Staying warm and protected on your snowmobile

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Stay informed and get the right clothing

When you’re snowmobiling, you need to be dressed warmly so that you can truly enjoy this recreational sport. You also need to protect yourself from dangers such as hypothermia, frostbite and snowblindness.

In this article, you’ll learn how to recognize these common dangers associated with winter sports and wear the right clothing to protect yourself.

About hypothermia
About frostbite
About snowblindness
What to wear

About hypothermia

Hypothermia is defined as the lowering of the body’s core temperature, which can occur on water or land. Wind chill, which is a lower temperature caused by wind or the momentum of your sled, can lead to hypothermia. Keep in mind that alcohol also increases your susceptibility to hypothermia. If you dress warmly in water-resistant layers, you can generally avoid this.

How do you recognize if somebody is suffering from hypothermia?
People affected by hypothermia will often say they feel chilled and shivery. More serious symptoms include muscular coordination problems and difficulty moving the limbs. Wrap the victim carefully in warmer clothing and get medical help as soon as you can.

About frostbite

Frostbite is caused by freezing temperatures and poor circulation, occurring most often on extremities and exposed skin. Signs of frostbite are unnaturally white and numb skin surrounded by bright red colouring. If you or somebody you are travelling with is suffering from frostbite, seek medical help immediately.

About snowblindness

Sometimes when you’re riding, the sun glare can simply be too bright for your eyes and cause temporary blindness. As well, riding without UV protected sunglasses can cause permanent damage to your eyes.

What to wear

The rule here is that you can always remove layers if you get too warm. Your best choice is long underwear that is lightweight and doesn’t restrict your movement. Generally speaking, fabrics which wick moisture away from your body are ideal. These are often synthetic blends. Avoid wearing cotton, which simply absorbs moisture and can make you feel even colder.

Snowmobile suits
Buy suits with outside shells that are windproof and waterproof. There are many makes on the market to suit your specific budget. Avoid anything cotton, which can become saturated with snow.

Buy an approved helmet, which is your most crucial piece of equipment. Snowmobile helmets are mandatory in Canada. There are many models on the market, and your choice will depend on your budget. Helmets can greatly reduce your chances of head injuries. Helmet visors protect the face and eyes from cold as you ride.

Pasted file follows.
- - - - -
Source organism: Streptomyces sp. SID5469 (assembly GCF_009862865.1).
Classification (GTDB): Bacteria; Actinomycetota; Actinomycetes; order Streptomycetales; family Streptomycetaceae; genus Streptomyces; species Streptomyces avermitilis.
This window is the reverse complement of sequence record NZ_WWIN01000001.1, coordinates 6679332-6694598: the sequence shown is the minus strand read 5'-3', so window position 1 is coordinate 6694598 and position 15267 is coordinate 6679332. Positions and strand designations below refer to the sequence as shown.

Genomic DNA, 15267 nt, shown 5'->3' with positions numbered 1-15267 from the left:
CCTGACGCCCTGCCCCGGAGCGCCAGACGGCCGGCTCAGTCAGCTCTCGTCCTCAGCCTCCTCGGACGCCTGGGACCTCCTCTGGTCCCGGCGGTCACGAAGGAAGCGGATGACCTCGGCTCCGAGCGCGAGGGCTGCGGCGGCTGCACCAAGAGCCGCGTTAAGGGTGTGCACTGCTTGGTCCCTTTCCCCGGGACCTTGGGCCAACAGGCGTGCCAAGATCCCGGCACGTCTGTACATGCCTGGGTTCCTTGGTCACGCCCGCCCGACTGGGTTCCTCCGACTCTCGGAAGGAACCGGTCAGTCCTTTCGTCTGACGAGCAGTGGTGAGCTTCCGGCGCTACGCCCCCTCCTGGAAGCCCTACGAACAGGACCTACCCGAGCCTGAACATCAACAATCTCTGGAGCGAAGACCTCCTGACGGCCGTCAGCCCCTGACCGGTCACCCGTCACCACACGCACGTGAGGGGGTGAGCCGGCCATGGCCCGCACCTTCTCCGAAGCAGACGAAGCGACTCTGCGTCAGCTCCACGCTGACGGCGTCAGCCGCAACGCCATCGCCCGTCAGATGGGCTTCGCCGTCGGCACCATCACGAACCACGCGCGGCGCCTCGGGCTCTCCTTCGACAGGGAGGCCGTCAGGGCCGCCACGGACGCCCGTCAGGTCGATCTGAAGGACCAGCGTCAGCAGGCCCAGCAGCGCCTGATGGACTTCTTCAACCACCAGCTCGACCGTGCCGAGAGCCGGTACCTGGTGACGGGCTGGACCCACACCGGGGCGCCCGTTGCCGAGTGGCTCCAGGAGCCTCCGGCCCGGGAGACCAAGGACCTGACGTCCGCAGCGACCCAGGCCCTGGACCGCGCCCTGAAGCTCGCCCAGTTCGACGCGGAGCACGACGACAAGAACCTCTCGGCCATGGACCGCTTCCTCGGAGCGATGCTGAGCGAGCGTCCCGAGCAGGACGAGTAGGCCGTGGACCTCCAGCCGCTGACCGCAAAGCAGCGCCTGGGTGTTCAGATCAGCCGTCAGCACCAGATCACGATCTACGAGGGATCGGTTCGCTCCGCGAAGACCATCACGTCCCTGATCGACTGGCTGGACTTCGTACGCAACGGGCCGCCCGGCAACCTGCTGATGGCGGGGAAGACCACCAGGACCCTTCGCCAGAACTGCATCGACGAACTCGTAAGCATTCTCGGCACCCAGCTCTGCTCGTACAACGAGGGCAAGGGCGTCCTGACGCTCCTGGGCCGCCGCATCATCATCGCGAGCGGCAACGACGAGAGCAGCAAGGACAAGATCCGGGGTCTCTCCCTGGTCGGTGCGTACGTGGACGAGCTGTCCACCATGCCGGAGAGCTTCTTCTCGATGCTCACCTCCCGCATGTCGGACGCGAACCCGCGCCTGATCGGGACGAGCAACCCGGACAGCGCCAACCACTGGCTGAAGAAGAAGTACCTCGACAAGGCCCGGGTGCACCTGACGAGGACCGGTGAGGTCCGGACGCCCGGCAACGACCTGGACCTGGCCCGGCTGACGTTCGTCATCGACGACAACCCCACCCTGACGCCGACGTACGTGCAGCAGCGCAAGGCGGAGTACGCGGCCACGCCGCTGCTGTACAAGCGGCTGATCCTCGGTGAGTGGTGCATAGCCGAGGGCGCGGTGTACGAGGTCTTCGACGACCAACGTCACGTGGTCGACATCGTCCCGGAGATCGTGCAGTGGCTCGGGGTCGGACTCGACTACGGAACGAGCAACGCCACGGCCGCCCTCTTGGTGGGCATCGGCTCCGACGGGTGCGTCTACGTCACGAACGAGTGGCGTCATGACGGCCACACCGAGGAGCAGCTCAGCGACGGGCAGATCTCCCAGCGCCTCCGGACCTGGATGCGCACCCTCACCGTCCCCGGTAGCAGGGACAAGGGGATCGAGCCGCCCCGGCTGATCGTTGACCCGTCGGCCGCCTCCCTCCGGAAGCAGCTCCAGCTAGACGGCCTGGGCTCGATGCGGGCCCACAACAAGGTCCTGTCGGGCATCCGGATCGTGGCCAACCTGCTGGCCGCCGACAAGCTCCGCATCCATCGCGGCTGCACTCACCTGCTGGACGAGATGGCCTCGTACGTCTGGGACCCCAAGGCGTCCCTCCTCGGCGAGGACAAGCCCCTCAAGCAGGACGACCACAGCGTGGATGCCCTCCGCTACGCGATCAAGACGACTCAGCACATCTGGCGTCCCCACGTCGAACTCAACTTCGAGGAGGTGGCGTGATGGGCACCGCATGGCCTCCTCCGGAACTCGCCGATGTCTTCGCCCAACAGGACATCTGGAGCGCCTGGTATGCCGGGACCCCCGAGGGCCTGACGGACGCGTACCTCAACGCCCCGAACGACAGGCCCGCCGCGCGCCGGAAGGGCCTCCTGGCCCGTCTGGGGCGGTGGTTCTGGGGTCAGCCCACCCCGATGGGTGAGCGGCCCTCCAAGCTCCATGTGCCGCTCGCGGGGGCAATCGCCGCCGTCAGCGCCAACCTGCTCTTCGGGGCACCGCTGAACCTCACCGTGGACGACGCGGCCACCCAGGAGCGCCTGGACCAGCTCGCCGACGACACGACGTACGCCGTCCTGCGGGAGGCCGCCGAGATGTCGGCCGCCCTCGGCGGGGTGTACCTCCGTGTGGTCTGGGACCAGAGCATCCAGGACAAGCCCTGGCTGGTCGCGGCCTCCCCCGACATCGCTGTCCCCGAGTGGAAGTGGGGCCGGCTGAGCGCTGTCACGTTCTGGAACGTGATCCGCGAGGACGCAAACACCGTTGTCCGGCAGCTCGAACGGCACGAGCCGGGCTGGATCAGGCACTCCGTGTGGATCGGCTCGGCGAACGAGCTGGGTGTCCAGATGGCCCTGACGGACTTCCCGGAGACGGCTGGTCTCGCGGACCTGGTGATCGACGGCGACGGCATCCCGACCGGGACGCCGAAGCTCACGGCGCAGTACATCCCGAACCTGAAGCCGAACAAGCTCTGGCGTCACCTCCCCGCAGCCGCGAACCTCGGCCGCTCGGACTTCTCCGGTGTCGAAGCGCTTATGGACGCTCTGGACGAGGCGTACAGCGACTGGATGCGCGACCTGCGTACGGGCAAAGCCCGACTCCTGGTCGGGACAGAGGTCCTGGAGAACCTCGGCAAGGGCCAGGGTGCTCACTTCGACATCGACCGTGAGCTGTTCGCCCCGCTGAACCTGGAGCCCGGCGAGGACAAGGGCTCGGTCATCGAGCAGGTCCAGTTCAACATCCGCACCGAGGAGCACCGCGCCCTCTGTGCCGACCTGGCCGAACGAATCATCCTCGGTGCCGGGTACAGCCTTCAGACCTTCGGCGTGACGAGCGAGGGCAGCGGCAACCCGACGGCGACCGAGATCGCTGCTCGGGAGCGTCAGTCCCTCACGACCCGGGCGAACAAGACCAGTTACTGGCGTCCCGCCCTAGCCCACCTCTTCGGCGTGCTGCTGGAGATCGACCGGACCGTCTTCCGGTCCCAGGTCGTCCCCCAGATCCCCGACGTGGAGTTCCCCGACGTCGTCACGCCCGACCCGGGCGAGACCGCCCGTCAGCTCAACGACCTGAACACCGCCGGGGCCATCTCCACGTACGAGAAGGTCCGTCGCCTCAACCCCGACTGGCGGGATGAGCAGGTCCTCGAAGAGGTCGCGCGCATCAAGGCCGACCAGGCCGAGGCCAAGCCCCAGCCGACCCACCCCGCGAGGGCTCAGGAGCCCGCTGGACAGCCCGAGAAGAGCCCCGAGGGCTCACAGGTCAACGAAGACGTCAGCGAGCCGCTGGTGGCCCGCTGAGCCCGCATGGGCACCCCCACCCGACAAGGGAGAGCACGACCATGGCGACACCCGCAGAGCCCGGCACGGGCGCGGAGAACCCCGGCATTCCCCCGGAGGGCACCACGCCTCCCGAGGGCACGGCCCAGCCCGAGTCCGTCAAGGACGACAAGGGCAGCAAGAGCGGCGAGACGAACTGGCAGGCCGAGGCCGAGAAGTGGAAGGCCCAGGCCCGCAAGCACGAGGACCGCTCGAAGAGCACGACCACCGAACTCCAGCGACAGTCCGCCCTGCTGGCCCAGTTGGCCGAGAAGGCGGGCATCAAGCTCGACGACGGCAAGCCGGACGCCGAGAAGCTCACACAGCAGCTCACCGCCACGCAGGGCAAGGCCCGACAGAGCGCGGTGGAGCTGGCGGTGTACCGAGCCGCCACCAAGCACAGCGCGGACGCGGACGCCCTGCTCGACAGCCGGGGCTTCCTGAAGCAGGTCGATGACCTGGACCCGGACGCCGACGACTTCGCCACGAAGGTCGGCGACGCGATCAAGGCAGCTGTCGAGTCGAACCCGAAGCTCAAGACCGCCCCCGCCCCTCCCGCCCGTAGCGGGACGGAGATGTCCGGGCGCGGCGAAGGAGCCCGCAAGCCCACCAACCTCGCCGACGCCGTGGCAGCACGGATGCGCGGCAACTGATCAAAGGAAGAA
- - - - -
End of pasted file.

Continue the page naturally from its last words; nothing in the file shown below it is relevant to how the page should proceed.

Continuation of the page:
For extra protection from frostbite, some snowmobilers feel facemasks are essential. This is especially true if your helmet is not a full-faced model. The most common facemasks are made of thin, synthetic fabrics. These are superior to wool or knit-stocking facemasks.

Sunglasses or goggles
You need to protect your eyes from dangers such as flying debris, sunlight, water and cold. Some snowmobilers prefer goggles to sunglasses, depending on their helmet model. For late afternoon driving, you can try amber or yellow-coloured lenses.

Gloves and mittens
Whether you choose gloves or mittens is mostly a matter of personal preference. Whatever you do, make sure that you can manipulate the snowmobile controls easily. Like any outdoor clothing, your gloves or mittens should repel water and wind. The best brands are made from synthetic fabrics which keep moisture away from the skin. Generally speaking, wool mittens are effective in warmer weather, since you can always add or remove the liners.

First and foremost, avoid wearing cotton socks; they just absorb moisture and can actually make your feet feel even colder. The blends that provide good insulation are synthetic and thin or thicker wool.

Ideally, your boots should have a rubber, waterproof bottom and good traction to avoid slipping. The upper part of your boot should have a nylon or synthetic shell and a removable liner made of wool, fleece or synthetic materials that keep perspiration away from the foot. Buy boots that give your toes room for movement and don’t cut off your circulation.